Odessa's future male pup that I intend to keep will be Evenstar's Kojak and he will be all German showlines. If I named him Kojak von Aurelius, that would not be right because the breeder who runs that kennel name had no say in the selection of the sire for the litter.

Naming him Kojak Von Selzer (my last name) is something a lot of people do, and I did with Dubya and Rushie. I think it was a mistake to name them that way. I then went to Arwen Evenstar, and Jenna Evenstar and Babs Sweet Surprise -- very American sounding. But since then I have been doing the Evenstar's Heidi, etc.
 

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Only time I have a problem with this is when you have generations of Fuzzy puppy of White Picket Fence and then all of a sudden you see Artemis vom Wienerau. Steeling kennel names from other countries is in very bad taste.
 

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Only time I have a problem with this is when you have generations of Fuzzy puppy of White Picket Fence and then all of a sudden you see Artemis vom Wienerau. Steeling kennel names from other countries is in very bad taste.
As a matter of fact, it's fraud on top of that, especially when they have a worldwide protection of that kennel name. So it is illegal but if no one knows about it, no one can do anything about it.
 

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I think mainly it has to do with marketing their litters. If it sounds really German then they must be top of the line German Shepherds. A lot of Chinese imagrants that come here end up changing their names to a more "Americanized" name because an average Joe would not be able to pronounce their name. So giving a dog more of a strong German name makes them seem more "authentic". I'm not saying every breeder does this, it's just what I've noticed.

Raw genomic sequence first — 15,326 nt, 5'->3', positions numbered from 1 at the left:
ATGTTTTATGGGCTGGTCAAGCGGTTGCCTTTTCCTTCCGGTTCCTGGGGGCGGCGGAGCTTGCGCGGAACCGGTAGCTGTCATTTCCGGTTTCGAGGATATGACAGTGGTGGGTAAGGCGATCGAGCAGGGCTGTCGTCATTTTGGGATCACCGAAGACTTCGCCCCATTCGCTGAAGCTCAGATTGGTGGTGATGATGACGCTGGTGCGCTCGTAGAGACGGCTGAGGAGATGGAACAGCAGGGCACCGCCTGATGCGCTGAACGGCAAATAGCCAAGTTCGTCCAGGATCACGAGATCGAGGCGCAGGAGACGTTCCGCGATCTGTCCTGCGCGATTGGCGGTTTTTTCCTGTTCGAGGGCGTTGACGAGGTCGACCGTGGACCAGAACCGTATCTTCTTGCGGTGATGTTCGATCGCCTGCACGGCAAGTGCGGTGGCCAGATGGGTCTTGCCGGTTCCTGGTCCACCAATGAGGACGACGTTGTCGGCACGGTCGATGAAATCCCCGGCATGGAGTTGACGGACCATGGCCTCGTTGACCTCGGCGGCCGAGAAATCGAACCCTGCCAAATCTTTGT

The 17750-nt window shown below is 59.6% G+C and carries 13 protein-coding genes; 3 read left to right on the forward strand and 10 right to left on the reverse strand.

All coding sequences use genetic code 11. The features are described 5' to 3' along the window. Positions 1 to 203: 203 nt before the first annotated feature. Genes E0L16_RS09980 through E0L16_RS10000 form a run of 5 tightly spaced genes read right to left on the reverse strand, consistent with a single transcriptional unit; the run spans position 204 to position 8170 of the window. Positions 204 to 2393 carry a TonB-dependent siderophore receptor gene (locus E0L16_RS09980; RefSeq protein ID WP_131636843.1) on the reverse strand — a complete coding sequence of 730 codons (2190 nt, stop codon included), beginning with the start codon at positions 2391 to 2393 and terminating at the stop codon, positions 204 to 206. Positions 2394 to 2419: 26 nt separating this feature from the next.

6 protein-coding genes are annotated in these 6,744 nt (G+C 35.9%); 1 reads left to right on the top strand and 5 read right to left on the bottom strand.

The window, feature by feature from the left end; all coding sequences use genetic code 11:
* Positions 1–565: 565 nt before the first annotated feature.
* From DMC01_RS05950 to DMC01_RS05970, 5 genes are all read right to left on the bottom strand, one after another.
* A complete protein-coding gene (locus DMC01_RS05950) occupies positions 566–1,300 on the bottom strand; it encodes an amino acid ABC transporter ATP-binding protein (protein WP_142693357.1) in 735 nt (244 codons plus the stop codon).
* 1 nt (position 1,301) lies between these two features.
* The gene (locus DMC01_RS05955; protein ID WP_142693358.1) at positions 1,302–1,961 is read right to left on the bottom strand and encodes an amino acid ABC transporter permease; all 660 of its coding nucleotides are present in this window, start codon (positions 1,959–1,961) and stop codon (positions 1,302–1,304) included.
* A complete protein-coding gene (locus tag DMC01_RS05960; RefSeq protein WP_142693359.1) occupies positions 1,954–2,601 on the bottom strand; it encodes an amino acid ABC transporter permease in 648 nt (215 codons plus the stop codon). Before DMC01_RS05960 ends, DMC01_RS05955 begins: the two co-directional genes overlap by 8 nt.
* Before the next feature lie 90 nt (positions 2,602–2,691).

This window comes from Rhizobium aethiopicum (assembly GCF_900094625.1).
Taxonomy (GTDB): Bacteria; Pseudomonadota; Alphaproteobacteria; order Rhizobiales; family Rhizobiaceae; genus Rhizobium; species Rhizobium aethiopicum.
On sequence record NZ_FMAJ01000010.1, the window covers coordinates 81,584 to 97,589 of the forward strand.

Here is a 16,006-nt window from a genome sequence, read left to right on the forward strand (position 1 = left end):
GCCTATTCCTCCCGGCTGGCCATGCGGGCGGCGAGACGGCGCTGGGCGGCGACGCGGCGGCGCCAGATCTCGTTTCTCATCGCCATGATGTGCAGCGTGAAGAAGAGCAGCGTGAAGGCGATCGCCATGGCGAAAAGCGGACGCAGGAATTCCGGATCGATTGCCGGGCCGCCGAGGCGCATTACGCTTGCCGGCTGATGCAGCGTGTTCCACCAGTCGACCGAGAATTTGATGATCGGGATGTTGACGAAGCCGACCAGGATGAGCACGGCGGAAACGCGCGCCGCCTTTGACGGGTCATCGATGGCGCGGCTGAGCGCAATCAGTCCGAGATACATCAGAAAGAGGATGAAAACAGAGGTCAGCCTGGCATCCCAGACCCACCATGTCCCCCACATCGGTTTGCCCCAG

But they should at least get the name right then. Sometimes I am googling kennels in the US and about to faint and not only because of the spelling. They should rather stick to American names...:help:
 

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If you buy a bred female, that litter carries YOUR kennel name, even if the seller did the breeding. Any puppies produced by a female you own should have your kennel name. Exception would be if they are whelped in a European country, as the regulations are much more stringent there - I owned and bred Basha while she was in Belgium - but my kennel name is not on the paperwork as **I** was not a registered kennel in Belgium. So the pups are Klipgaarden and Xazziam. Errow and Elsa are my litter bred and registered in Belgium. Seltzer's "Cupcake" puppy SHOULD carry her kennel name, not that of the breeder from whom she purchased the puppy unless that breeder insisted the pup carry the German kennel name. Any puppy she breeds should carry her kennel name - no one elses.


When sellers here give over an AKC application without knowledge of the protocals of naming, there are often horrible faux pas in the results. People here have taken puppies and registered them in the AKC with kennel names of kennels like Porancinichi (sp?) Straze, Tiekerhook, Dalenburghutte, von Guy's Hof and von haus Antverpa. I remember talking to one lady with a female named v h Antverpa - she wanted to breed to one of my males....ends up she had bred a female to a police dog with that kennel name, and used it for the puppies she had bred. This was one of those puppies. She did it because - "it was the fathers 'last name' and the puppies should have their fathers last name just like people". So often, while deceptive, these domestically produced dogs carrying fameous kennel names are doing so out of sheer ignorance. Many dogs out there are carrying kennel names of European kennels because their breeders were not knowledgable and just sold pups with open AKC applications.


As far as Americans using German style kennel names, (or czech), if the breeder is breeding European lines, and their dogs are participating in European style sport, I think it is perfectly fine to do so.



FTR - three different Germans "did" my kennel name - and all differed on the 'von /vom /von der' issue.....


Lee